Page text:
Since its founding in 1918, it grew to become the largest Japanese electronics producer. In addition to electronics, Panasonic offers non-electronic products and services such as home renovation services. Panasonic was ranked the 59th largest company in the world in 2007 by the Forbes Global 500 and is among the Worldwide Top 20 Semiconductor Sales Leaders.
In 1927, the company founder adopted a brand name "ナショナル" ("National") for a new lamp product, knowing "national" meant "of or relating to a people, a nation. In 1955, the company labeled its export audio speakers "PanaSonic", which was the first time it used its "Panasonic" brand name. The company began to use a brand name "Technics" in 1965. Multiple brand age lasted for some decades.
In May 2003, the company put "Panasonic" as its global brand, and set its global brand slogan, "Panasonic ideas for life." The company began to unify its brands to "Panasonic" and, by March 2004 replaced "National" for products and outdoor signboards, except for those in Japan.
On January 10, 2008, the company announced that it would change its name to "Panasonic Corporation" (effective on October 1, 2008) and unify "National" in Japan to its global brand "Panasonic" (by March 2010). The name change was approved at a shareholders' meeting on June 26, 2008.
Panasonic was founded in 1918 by Konosuke Matsushita first selling duplex lamp sockets. In 1927, it produced a bicycle lamp, the first product it marketed under the brand name National. It operated factories in Japan and Asia through the end of World War II, producing electrical components and appliances such as light fixtures, motors, and electric irons.
After World War II, Panasonic regrouped and began to supply the post war boom in Japan with radios and appliances. Matsushita's brother-in-law, Toshio Iue founded Sanyo as a subcontractor for components after WWII. Sanyo grew to become a competitor to Panasonic.
In 1961, Konosuke Matsushita traveled to the United States and met with American dealers. Panasonic began producing television sets for the U.S. market under the Panasonic brand name, and expanded the use of the brand to Europe in 1979.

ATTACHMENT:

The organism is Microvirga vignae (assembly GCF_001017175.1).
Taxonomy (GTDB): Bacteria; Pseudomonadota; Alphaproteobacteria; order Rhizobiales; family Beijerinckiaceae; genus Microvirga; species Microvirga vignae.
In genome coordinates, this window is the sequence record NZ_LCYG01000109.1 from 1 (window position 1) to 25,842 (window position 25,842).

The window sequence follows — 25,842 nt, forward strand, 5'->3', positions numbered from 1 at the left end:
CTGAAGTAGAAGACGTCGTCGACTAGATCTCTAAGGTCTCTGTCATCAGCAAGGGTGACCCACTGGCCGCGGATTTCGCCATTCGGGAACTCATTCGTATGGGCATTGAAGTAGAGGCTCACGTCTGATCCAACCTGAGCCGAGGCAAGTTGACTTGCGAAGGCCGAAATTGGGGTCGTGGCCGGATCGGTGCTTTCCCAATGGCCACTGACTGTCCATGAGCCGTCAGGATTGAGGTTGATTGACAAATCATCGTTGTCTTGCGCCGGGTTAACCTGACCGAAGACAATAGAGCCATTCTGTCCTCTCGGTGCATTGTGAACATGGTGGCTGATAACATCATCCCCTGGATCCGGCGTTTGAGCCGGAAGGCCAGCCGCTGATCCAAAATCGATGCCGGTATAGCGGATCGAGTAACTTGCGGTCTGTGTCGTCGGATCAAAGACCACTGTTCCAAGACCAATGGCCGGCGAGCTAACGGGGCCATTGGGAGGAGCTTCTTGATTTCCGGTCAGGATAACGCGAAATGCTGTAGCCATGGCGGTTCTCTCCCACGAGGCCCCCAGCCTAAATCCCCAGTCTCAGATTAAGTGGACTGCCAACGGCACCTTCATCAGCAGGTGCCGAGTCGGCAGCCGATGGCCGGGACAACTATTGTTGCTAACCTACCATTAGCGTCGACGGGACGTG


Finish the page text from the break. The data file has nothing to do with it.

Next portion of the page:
The company used the National trademark outside of North America during the 1950s through the 1970s. It sold televisions, radios, and home appliances in some markets. The company began opening manufacturing plants around the world. It quickly developed a reputation for well-made reliable products.
The company debuted a hi-fi speaker in Japan in 1965 with the brand Technics. This line of high quality stereo components became worldwide favorites. The most famous product still made today is the SL-1200 record player, acknowledged for its high performance, precision, and durability.
In November 1999, the Japan Times reported that Panasonic planned to develop a "next generation first aid kit" called the Electronic Health Checker. At the time, the target market was said to be elderly people, especially those living in rural areas where medical help might not be immediately available, so it was planned that the kit would include support for telemedicine. The kits were then in the testing stage, with plans for eventual overseas distribution, to include the United States.
In recent years the company has been involved with the development of high-density optical disc standards intended to eventually replace the DVD and the SD memory card.
In many computer systems, Matsushita devices identify themselves as "MATSHITA", to fit the limit of 8 characters imposed by Microsoft Windows device handlers.